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by Peter Moskos

April 5, 2008

I [heart] foot patrol

The smart folks at Marginal Revolution mentioned my book again. There's nothing I like talking about more than foot patrol.

The following are taken mostly from a comment I wrote to this post.
The Kansas City Preventative Patrol experiment is the most amazingly ignored police study ever. For police and crime prevention, it’s one of the few scientific studies ever (meaning there was actually a control group). It showed that a post with no “randomly patrolling” cars has no more crime than a post with twice as many cars. Cars don’t matter. Cops only need to be in cars to backup other police officers. Almost everything else could be done by foot and bike.

And yet the Kansas City study changed nothing. It’s ignored because police officers like cars and the police department is tied to radio dispatch. Culturally, it’s almost impossible to get police out of cars. Policing on foot is hard work. It’s usually punishment. So even cops who liked foot patrol, like me, didn’t want to do it.

In cars you can stay dry and warm (or cool) and listen to the radio. You can also more easily avoid crazy and stinky people that want to talk to you. Why do you think police hang out in cars in the back of remote parking lots?

People don’t feel safer with more police cars driving around (or sitting in parking lots) Putting more cops on foot *does* make people safer. See the Newark Foot Patrol Experiment (Police Foundation 1981) and common sense. It’s very debatable if foot patrol reduces crime. I think it does. But I may be wrong. But if people want more foot patrol (and they do), why not give it to them?

When patrol cars first hit the street, cars were supposed to save money (and oh yeah, eliminate crime). That didn’t happen. More foot patrol is not a matter of needing resources; it’s a matter of priorities and will. It’s not the citizens or the politicians who want car patrol, it’s the police.

My idea to get police officers out of cars is to give patrol officers, if they patrol on foot, the gas money they saved. Police model Crown Vics go through about 3/4 of a gas tank per shift. Cops don’t want to walk the beat, but $30 per shift could change that.


Anonymous said...

I couldn't agree more with your enthusiasm for foot patrol. I work as a healthcare security officer at a large regional hospital in Central Illinois, so I basically make my living on my feet. My level of awareness is at its peak while on foot, and it is obviously easier to make connections with your community when you can look people in the eye (even when they are averting their gaze). When I'm assigned to motorized patrol, I end up sitting in parking lots too much, as you have mentioned. I don't feel terribly productive when I'm doing "stationary patrol," so I look for ways to be creative.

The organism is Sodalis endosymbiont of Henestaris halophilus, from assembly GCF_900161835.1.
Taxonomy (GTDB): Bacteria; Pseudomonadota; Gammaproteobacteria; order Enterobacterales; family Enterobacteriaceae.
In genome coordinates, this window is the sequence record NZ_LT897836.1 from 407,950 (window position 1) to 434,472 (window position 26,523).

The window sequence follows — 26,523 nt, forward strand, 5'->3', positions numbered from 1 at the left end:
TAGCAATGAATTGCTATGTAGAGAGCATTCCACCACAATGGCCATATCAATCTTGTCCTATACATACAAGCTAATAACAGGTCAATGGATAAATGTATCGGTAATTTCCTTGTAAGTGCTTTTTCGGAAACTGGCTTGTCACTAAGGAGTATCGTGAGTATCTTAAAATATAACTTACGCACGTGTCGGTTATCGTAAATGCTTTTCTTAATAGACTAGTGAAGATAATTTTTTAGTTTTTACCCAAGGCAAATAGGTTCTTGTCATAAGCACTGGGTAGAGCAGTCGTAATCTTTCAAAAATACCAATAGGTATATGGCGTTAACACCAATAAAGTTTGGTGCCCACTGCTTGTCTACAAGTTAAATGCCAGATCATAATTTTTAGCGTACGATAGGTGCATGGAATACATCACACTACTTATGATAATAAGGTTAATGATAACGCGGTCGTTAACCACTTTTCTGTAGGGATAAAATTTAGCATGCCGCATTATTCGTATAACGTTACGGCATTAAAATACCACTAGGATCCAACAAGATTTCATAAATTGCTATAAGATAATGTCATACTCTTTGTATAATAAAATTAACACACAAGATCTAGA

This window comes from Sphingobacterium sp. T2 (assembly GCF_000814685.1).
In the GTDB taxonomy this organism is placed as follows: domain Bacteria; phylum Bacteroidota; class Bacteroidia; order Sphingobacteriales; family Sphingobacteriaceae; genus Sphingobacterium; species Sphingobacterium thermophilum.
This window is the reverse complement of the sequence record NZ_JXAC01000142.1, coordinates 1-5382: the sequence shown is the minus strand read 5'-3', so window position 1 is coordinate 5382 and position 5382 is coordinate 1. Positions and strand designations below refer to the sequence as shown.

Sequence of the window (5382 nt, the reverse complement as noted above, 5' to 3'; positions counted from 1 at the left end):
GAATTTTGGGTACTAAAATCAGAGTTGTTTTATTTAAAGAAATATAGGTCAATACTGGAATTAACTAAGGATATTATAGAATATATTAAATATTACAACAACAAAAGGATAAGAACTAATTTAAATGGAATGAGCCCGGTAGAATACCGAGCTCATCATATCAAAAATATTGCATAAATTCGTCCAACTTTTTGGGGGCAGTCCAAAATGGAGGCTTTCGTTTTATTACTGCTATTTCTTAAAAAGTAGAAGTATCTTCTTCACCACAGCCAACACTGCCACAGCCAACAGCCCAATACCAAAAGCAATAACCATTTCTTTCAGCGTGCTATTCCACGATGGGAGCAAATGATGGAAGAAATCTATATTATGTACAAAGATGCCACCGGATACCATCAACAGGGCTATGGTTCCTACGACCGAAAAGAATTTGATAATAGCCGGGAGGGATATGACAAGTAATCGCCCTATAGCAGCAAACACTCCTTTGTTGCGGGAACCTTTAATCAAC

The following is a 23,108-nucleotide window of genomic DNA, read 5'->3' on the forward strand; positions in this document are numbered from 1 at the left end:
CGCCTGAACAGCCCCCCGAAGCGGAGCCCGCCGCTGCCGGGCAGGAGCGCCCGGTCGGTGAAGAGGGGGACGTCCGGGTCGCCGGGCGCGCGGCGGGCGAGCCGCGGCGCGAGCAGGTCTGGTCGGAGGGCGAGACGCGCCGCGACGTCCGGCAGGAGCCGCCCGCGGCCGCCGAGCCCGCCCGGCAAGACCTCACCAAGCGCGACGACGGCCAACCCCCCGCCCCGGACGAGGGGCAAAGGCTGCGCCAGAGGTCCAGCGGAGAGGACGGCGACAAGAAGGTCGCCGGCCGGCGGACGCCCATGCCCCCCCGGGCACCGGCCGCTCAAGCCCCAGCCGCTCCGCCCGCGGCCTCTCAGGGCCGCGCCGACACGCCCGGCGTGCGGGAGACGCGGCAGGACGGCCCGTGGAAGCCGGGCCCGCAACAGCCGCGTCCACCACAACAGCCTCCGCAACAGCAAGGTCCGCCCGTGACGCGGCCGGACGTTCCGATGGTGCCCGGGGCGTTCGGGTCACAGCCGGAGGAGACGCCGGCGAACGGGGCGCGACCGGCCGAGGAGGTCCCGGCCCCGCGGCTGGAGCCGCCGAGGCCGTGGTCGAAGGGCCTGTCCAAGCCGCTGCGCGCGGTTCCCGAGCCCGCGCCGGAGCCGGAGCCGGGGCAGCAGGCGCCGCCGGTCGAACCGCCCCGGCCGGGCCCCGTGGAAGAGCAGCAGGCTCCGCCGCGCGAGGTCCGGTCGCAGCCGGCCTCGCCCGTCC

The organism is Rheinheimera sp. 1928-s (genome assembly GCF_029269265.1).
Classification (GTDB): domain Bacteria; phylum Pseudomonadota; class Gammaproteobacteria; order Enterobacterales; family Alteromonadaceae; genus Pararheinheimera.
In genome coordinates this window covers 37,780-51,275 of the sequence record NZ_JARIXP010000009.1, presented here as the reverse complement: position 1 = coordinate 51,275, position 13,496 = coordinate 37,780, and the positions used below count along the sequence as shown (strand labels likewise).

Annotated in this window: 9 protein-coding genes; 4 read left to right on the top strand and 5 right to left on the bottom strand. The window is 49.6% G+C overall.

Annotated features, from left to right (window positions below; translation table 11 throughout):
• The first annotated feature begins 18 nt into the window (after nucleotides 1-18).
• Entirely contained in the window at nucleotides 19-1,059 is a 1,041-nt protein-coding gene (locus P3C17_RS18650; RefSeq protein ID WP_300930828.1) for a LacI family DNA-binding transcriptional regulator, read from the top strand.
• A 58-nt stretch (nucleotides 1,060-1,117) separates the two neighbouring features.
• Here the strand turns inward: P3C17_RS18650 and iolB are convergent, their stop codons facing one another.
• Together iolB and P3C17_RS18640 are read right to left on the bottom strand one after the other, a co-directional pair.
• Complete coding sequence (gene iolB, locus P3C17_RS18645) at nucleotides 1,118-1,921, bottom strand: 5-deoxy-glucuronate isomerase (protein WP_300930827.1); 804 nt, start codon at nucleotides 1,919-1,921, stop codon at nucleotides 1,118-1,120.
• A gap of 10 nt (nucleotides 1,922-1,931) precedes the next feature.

Foot patrol is particularly well suited to campus settings like ours, but I think you're correct that it could be effective in most urban and suburban settings (in rural settings, not so much). I read your study on the ineffectiveness of 911, and I found it to be very informative. Speaking as a child of 1980s and 1990s,the Public Enemy intro was also a nice touch. In your book, do you go into more detail about the ways in which a department might deploy a mixed group of foot patrol officers and rapid response units?

PCM said...

I don't get into foot patrol much at all in my book (it's a short book and that isn't really the theme). But I do have my ideas... Maybe the next book?

There needs to be change in police culture to bring back foot patrol. It would be a major change, but it wouldn't be hard. My idea is to put cops in cars right out of the academy (for backup and so they learn the names of streets). Then *promote* cops to foot patrol. Give them a raise and maybe a non-rank title like “patrol officer extraordinaire.” Have the foot officers answer calls for service.

Tell people who call for police that the officer will be there within an hour. Or at 3pm. Whatever the truth is. People don’t mind waiting for police as long as police come when you say they will. That doesn’t happen with 911. It really is a joke.

I'm glad you liked the Public Enemy quote (we are obviously of the same generation). I had to cut it from the book for copyright reasons. It would have cost a few grand. Well, it's not like Chuck D ever sampled from others... He's actually spoken out against absurd copyright laws. But I guess he never convinced the people who sell the rights to his song.

Anonymous said...

Strong ideas so far Peter. You're correct that it will require a culture change, but if you take your ideas to the people--who tend to have a very favorable impression of foot patrol--you will probably win half of the battle.